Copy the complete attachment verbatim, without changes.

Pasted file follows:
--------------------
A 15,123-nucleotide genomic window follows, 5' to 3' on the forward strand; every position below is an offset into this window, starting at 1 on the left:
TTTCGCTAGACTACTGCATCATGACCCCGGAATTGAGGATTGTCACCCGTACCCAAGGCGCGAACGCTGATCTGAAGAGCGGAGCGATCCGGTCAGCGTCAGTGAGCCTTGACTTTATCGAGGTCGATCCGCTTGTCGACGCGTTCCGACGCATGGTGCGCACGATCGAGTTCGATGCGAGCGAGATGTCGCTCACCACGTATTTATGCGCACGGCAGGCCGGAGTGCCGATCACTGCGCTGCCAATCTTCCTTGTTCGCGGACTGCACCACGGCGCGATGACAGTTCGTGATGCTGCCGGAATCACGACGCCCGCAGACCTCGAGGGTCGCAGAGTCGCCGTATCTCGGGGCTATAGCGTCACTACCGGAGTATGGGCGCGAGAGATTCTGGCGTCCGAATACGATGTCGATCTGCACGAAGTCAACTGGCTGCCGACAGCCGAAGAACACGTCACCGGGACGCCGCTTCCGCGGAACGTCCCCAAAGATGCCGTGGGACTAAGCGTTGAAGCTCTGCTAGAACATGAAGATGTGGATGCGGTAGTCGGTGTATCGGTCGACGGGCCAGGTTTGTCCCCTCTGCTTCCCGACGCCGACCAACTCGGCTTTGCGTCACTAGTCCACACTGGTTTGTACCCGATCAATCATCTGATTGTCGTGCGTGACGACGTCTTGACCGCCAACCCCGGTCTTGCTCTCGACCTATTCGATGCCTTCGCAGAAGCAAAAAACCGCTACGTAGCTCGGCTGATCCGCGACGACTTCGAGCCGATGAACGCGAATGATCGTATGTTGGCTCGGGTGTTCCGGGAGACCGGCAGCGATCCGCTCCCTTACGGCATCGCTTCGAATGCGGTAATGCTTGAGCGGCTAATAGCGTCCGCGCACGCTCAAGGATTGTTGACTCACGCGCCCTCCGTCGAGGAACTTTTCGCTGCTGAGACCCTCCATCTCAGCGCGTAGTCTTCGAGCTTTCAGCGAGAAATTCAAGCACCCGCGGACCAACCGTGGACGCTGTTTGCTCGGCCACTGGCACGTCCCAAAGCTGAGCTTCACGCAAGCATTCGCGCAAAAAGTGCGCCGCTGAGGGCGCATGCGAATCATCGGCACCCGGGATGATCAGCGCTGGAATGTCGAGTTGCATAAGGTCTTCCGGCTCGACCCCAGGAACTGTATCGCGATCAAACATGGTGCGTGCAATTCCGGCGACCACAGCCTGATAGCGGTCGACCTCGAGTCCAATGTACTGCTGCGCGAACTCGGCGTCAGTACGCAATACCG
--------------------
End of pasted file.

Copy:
A 15,123-nucleotide genomic window follows, 5' to 3' on the forward strand; every position below is an offset into this window, starting at 1 on the left:
TTTCGCTAGACTACTGCATCATGACCCCGGAATTGAGGATTGTCACCCGTACCCAAGGCGCGAACGCTGATCTGAAGAGCGGAGCGATCCGGTCAGCGTCAGTGAGCCTTGACTTTATCGAGGTCGATCCGCTTGTCGACGCGTTCCGACGCATGGTGCGCACGATCGAGTTCGATGCGAGCGAGATGTCGCTCACCACGTATTTATGCGCACGGCAGGCCGGAGTGCCGATCACTGCGCTGCCAATCTTCCTTGTTCGCGGACTGCACCACGGCGCGATGACAGTTCGTGATGCTGCCGGAATCACGACGCCCGCAGACCTCGAGGGTCGCAGAGTCGCCGTATCTCGGGGCTATAGCGTCACTACCGGAGTATGGGCGCGAGAGATTCTGGCGTCCGAATACGATGTCGATCTGCACGAAGTCAACTGGCTGCCGACAGCCGAAGAACACGTCACCGGGACGCCGCTTCCGCGGAACGTCCCCAAAGATGCCGTGGGACTAAGCGTTGAAGCTCTGCTAGAACATGAAGATGTGGATGCGGTAGTCGGTGTATCGGTCGACGGGCCAGGTTTGTCCCCTCTGCTTCCCGACGCCGACCAACTCGGCTTTGCGTCACTAGTCCACACTGGTTTGTACCCGATCAATCATCTGATTGTCGTGCGTGACGACGTCTTGACCGCCAACCCCGGTCTTGCTCTCGACCTATTCGATGCCTTCGCAGAAGCAAAAAACCGCTACGTAGCTCGGCTGATCCGCGACGACTTCGAGCCGATGAACGCGAATGATCGTATGTTGGCTCGGGTGTTCCGGGAGACCGGCAGCGATCCGCTCCCTTACGGCATCGCTTCGAATGCGGTAATGCTTGAGCGGCTAATAGCGTCCGCGCACGCTCAAGGATTGTTGACTCACGCGCCCTCCGTCGAGGAACTTTTCGCTGCTGAGACCCTCCATCTCAGCGCGTAGTCTTCGAGCTTTCAGCGAGAAATTCAAGCACCCGCGGACCAACCGTGGACGCTGTTTGCTCGGCCACTGGCACGTCCCAAAGCTGAGCTTCACGCAAGCATTCGCGCAAAAAGTGCGCCGCTGAGGGCGCATGCGAATCATCGGCACCCGGGATGATCAGCGCTGGAATGTCGAGTTGCATAAGGTCTTCCGGCTCGACCCCAGGAACTGTATCGCGATCAAACATGGTGCGTGCAATTCCGGCGACCACAGCCTGATAGCGGTCGACCTCGAGTCCAATGTACTGCTGCGCGAACTCGGCGTCAGTACGCAATACCG